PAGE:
Little progress has been made over the last 5 years with out of hospital cardiac arrest survival at 12% and in-hospital survival at 25% with only a fraction of those with good neurologic outcome. Progress in CPR techniques have had limited impact on improving good neurological outcomes and survival. Newer techniques including end tidal CO2 and continuous real time automated feedback on depth, rate and recoil of compressions offer promise as a resuscitation guide.
For many years, the standard model for resuscitation training has revolved around the American Heart Association (AHA) guidelines, which are based on expert consensus and updated every five years. After release of the guidelines, modifications are made to advanced cardiac life support (ACLS) and BLS courses. The ACLS and BLS philosophies have focused on standardization to ensure consistency across training centers and between hospitals and EMS agencies. However, in many EMS systems, the static and generic curriculum, divorced from institution- or agency-specific performance improvement data and ongoing scientific updates, has resulted in ACLS and BLS devolving into “merit badge” requirements. Rather than considering the biennial course as an opportunity to learn new information or practice critical resuscitation skills, some providers take a “tell me what I need to do to get my card” approach, with little personal investment in the training.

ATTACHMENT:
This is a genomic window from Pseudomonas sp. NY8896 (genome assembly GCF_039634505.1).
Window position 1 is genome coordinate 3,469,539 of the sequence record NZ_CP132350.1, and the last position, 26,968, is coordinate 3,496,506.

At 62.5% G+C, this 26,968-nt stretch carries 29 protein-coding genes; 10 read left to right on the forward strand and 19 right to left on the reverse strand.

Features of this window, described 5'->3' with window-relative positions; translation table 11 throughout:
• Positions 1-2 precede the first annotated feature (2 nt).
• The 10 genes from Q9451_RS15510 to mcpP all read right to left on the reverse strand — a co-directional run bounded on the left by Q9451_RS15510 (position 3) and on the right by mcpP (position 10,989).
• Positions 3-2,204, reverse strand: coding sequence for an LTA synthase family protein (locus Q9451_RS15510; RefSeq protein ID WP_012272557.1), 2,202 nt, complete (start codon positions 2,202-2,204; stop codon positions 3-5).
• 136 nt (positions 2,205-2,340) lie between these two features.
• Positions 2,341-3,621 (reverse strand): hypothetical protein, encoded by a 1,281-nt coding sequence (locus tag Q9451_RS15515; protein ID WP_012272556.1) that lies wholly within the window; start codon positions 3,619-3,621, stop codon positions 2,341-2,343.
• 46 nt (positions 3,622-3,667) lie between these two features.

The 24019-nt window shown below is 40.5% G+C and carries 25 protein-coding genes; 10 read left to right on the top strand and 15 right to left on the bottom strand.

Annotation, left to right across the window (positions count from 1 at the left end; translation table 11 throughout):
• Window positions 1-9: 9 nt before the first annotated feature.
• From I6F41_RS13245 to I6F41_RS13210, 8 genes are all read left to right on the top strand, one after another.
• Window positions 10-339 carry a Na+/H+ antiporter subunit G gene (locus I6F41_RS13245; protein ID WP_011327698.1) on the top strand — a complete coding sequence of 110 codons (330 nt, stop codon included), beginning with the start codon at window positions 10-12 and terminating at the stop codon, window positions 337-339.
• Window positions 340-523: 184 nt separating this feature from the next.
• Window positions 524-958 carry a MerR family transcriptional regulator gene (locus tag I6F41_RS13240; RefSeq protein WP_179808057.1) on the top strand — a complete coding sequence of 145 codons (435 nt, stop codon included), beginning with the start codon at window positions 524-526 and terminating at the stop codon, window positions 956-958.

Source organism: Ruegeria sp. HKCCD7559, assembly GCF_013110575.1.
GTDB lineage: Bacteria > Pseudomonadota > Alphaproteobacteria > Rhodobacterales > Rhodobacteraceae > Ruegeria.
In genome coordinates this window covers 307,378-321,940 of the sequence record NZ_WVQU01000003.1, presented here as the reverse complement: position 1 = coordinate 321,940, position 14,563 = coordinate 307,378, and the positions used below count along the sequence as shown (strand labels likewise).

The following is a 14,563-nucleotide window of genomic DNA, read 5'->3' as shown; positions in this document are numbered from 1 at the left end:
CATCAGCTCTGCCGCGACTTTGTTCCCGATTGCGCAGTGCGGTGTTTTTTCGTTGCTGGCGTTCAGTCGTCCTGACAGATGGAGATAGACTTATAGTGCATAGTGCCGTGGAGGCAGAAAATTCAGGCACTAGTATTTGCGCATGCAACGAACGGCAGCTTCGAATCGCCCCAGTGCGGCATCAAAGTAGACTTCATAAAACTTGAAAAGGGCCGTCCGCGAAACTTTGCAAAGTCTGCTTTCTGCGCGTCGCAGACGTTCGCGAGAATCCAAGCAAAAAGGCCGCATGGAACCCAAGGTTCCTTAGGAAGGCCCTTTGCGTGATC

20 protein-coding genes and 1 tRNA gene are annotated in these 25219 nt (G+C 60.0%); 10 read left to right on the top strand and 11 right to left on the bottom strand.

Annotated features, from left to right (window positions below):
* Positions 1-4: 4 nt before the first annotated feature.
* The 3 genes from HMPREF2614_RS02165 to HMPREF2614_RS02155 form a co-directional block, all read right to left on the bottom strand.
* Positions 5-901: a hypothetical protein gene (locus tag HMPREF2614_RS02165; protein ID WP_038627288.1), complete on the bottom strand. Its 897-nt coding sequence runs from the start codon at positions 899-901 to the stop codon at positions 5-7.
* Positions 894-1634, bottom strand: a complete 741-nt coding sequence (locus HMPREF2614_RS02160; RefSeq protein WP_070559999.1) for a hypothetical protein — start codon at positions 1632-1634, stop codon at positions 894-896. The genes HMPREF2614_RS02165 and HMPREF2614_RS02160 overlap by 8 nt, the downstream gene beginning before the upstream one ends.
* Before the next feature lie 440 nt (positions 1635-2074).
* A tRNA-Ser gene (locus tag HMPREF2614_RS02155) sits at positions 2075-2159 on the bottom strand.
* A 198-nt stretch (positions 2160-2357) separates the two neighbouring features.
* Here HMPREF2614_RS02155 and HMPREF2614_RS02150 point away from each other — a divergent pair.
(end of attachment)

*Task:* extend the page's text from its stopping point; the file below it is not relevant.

Seeking change in the climate of resuscitation are forcing a re-evaluation of our traditional model. Resuscitation science is undergoing a renaissance, with an explosion of new information and rapid progression in our understanding of the basic mechanisms of ischemia-reperfusion. Not only does this force more frequent updates, but it has also led to a more complex understanding of cardiopulmonary arrest. This means the prospect of a single algorithm or training platform to address different patient populations, provider types, crew configurations and equipment may be unrealistic at best— and potentially harmful at worst. The ART of cardiac resuscitation can be improved by the ART program